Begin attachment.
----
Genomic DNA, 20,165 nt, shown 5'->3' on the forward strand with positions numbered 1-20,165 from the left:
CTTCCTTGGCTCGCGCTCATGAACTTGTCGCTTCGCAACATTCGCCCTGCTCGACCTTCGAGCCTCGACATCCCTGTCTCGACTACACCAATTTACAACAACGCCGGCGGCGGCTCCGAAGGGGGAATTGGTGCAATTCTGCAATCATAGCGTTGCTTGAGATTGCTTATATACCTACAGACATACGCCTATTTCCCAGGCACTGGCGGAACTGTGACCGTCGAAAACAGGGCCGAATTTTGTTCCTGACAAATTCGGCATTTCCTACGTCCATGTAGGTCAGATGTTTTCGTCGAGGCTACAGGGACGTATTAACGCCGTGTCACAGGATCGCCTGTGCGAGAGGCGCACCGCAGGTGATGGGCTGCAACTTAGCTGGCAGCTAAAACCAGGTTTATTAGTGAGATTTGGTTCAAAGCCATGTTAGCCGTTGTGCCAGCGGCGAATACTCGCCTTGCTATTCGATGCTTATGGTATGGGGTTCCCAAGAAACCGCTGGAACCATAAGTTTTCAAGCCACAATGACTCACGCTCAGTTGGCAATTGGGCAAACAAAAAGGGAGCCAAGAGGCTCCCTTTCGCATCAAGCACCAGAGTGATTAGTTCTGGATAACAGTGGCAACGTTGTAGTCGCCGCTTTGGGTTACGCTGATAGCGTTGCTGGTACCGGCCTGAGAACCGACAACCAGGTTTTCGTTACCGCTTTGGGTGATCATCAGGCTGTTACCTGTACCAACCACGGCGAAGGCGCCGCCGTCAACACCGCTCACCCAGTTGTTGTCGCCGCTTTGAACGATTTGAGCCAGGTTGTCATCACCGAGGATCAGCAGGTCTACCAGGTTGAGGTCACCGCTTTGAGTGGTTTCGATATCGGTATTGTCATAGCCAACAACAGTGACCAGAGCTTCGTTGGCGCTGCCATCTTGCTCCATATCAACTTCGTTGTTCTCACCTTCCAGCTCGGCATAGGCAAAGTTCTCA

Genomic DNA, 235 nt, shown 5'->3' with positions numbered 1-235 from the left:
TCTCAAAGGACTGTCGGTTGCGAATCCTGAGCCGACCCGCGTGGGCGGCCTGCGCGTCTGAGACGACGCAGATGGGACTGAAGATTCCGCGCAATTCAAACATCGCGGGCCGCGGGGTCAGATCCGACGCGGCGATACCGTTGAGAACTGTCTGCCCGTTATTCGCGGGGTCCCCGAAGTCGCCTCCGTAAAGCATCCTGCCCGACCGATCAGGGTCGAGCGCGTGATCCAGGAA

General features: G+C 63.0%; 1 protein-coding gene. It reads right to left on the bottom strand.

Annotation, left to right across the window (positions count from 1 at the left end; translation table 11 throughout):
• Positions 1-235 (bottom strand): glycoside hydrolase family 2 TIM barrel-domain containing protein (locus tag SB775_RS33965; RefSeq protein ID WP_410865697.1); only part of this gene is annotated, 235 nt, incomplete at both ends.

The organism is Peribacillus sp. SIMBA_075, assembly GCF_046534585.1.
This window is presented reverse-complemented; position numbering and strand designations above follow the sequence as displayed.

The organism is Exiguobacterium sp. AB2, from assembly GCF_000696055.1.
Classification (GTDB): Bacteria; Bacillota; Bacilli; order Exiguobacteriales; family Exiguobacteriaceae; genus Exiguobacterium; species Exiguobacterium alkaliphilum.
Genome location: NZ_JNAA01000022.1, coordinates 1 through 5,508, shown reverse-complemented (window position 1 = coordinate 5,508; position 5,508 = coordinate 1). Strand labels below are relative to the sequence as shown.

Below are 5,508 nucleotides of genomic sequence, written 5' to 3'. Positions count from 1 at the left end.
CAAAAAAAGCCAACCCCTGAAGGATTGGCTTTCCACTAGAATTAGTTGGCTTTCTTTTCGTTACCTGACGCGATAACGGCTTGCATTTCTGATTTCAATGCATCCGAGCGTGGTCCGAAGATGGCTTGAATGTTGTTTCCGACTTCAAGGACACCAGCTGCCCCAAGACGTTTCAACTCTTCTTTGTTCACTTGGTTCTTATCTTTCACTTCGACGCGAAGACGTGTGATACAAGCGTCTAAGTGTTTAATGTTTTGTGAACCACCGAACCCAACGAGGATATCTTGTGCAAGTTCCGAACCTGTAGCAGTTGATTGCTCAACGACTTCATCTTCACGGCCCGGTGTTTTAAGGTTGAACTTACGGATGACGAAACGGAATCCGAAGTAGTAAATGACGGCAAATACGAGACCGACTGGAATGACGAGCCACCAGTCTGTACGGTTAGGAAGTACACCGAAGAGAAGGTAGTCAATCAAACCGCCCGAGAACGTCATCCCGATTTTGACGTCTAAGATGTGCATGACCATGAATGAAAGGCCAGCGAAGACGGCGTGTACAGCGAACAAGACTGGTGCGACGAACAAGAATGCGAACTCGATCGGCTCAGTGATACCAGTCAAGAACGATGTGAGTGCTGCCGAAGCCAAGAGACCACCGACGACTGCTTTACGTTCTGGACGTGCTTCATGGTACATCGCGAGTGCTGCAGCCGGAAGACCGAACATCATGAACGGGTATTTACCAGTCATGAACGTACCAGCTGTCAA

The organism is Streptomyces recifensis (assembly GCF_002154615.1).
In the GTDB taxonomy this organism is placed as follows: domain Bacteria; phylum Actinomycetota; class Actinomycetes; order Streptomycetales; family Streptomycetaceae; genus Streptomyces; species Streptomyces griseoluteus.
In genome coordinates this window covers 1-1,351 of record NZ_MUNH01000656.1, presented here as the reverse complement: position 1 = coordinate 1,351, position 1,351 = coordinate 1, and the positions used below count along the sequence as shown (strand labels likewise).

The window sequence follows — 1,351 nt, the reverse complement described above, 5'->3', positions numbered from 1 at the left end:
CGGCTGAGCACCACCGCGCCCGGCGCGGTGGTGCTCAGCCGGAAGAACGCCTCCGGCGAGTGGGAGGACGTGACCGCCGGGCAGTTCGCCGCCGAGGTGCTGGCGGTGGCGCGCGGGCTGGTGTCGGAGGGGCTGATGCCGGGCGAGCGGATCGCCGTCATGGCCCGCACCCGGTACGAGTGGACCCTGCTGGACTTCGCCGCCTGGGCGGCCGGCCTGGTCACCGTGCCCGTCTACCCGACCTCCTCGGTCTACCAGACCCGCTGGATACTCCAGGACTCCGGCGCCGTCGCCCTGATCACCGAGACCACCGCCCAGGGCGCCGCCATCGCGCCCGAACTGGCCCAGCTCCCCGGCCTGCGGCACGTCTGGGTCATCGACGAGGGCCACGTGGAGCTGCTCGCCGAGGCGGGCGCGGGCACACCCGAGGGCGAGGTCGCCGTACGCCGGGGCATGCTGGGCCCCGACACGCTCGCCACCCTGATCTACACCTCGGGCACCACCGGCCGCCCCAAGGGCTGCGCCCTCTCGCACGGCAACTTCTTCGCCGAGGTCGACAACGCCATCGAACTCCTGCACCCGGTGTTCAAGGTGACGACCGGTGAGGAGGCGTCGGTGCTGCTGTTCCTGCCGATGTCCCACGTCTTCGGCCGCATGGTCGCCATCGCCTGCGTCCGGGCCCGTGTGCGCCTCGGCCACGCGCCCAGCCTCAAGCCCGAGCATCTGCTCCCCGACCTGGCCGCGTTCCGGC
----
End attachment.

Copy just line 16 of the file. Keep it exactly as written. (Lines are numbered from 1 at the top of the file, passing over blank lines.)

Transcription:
In the GTDB taxonomy this organism is placed as follows: domain Bacteria; phylum Actinomycetota; class Actinomycetes; order Streptomycetales; family Streptomycetaceae; genus Streptomyces; species Streptomyces griseoluteus.